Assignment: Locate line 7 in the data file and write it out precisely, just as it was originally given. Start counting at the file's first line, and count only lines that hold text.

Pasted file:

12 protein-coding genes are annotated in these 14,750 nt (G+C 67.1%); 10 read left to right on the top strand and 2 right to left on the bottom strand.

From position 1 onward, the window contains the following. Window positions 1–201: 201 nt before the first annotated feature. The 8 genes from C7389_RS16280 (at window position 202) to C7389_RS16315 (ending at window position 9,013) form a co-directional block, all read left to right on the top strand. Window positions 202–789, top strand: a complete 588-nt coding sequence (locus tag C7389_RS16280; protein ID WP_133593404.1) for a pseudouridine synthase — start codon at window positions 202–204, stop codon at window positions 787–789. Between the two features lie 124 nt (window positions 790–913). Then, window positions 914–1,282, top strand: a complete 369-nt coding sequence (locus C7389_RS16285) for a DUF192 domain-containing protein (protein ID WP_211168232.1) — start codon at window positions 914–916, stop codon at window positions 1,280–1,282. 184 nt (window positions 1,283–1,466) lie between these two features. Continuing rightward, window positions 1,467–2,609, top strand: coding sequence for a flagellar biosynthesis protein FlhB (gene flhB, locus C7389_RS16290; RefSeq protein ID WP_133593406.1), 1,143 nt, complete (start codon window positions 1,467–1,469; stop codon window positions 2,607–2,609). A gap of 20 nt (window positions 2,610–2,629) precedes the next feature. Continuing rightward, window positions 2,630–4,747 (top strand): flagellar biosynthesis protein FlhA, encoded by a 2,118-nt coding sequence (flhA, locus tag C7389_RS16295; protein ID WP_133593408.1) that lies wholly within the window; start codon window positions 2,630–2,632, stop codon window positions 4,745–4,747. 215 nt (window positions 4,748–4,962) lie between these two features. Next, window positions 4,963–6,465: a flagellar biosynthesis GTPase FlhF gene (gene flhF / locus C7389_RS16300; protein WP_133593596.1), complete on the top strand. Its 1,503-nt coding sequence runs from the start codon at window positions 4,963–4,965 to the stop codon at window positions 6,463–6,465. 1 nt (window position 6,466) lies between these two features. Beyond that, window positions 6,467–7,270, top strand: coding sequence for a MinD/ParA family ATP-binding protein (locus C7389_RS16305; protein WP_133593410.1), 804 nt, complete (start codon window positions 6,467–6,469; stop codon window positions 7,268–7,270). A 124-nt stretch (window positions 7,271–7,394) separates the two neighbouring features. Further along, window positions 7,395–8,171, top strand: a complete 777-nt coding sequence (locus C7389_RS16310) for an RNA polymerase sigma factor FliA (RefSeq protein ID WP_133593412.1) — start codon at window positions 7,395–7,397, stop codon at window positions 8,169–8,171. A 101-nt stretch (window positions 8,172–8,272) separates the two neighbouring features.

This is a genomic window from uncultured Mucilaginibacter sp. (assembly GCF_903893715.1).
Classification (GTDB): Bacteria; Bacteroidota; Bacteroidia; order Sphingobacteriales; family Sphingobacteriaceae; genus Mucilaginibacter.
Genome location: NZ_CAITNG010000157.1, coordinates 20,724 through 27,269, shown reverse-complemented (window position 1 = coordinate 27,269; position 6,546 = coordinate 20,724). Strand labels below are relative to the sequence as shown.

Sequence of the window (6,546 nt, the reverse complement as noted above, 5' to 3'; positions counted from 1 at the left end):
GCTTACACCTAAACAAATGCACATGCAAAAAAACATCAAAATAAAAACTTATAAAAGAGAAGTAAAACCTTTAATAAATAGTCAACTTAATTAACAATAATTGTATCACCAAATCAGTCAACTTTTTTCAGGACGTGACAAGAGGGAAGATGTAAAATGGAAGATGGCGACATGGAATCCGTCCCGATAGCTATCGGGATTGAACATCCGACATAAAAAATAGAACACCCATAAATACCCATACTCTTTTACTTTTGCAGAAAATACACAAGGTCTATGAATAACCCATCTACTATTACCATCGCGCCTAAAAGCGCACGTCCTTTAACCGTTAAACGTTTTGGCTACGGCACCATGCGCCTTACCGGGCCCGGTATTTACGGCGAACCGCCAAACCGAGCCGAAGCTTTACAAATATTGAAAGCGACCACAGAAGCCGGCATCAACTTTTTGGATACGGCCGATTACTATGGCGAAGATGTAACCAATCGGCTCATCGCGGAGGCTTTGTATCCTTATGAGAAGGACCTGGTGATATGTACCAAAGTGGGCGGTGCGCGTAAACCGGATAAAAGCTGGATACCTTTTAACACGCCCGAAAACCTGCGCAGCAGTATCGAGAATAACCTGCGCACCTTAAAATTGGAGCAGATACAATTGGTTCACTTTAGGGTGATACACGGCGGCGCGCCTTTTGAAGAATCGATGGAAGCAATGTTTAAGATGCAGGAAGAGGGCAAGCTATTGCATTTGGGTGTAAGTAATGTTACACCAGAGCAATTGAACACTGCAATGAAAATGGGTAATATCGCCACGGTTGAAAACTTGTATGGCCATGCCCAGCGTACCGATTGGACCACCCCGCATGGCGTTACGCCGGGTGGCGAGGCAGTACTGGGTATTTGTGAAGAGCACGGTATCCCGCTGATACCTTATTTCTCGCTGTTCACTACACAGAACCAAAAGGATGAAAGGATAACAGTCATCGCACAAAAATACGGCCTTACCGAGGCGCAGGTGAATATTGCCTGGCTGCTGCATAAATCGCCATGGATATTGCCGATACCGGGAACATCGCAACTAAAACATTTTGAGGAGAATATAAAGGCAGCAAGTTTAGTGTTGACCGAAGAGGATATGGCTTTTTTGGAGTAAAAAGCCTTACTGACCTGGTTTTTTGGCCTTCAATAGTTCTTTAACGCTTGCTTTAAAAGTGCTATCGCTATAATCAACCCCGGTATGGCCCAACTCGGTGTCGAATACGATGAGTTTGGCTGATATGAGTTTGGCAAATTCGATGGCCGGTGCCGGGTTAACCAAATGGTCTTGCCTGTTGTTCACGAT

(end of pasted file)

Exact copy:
GCTTACACCTAAACAAATGCACATGCAAAAAAACATCAAAATAAAAACTTATAAAAGAGAAGTAAAACCTTTAATAAATAGTCAACTTAATTAACAATAATTGTATCACCAAATCAGTCAACTTTTTTCAGGACGTGACAAGAGGGAAGATGTAAAATGGAAGATGGCGACATGGAATCCGTCCCGATAGCTATCGGGATTGAACATCCGACATAAAAAATAGAACACCCATAAATACCCATACTCTTTTACTTTTGCAGAAAATACACAAGGTCTATGAATAACCCATCTACTATTACCATCGCGCCTAAAAGCGCACGTCCTTTAACCGTTAAACGTTTTGGCTACGGCACCATGCGCCTTACCGGGCCCGGTATTTACGGCGAACCGCCAAACCGAGCCGAAGCTTTACAAATATTGAAAGCGACCACAGAAGCCGGCATCAACTTTTTGGATACGGCCGATTACTATGGCGAAGATGTAACCAATCGGCTCATCGCGGAGGCTTTGTATCCTTATGAGAAGGACCTGGTGATATGTACCAAAGTGGGCGGTGCGCGTAAACCGGATAAAAGCTGGATACCTTTTAACACGCCCGAAAACCTGCGCAGCAGTATCGAGAATAACCTGCGCACCTTAAAATTGGAGCAGATACAATTGGTTCACTTTAGGGTGATACACGGCGGCGCGCCTTTTGAAGAATCGATGGAAGCAATGTTTAAGATGCAGGAAGAGGGCAAGCTATTGCATTTGGGTGTAAGTAATGTTACACCAGAGCAATTGAACACTGCAATGAAAATGGGTAATATCGCCACGGTTGAAAACTTGTATGGCCATGCCCAGCGTACCGATTGGACCACCCCGCATGGCGTTACGCCGGGTGGCGAGGCAGTACTGGGTATTTGTGAAGAGCACGGTATCCCGCTGATACCTTATTTCTCGCTGTTCACTACACAGAACCAAAAGGATGAAAGGATAACAGTCATCGCACAAAAATACGGCCTTACCGAGGCGCAGGTGAATATTGCCTGGCTGCTGCATAAATCGCCATGGATATTGCCGATACCGGGAACATCGCAACTAAAACATTTTGAGGAGAATATAAAGGCAGCAAGTTTAGTGTTGACCGAAGAGGATATGGCTTTTTTGGAGTAAAAAGCCTTACTGACCTGGTTTTTTGGCCTTCAATAGTTCTTTAACGCTTGCTTTAAAAGTGCTATCGCTATAATCAACCCCGGTATGGCCCAACTCGGTGTCGAATACGATGAGTTTGGCTGATATGAGTTTGGCAAATTCGATGGCCGGTGCCGGGTTAACCAAATGGTCTTGCCTGTTGTTCACGAT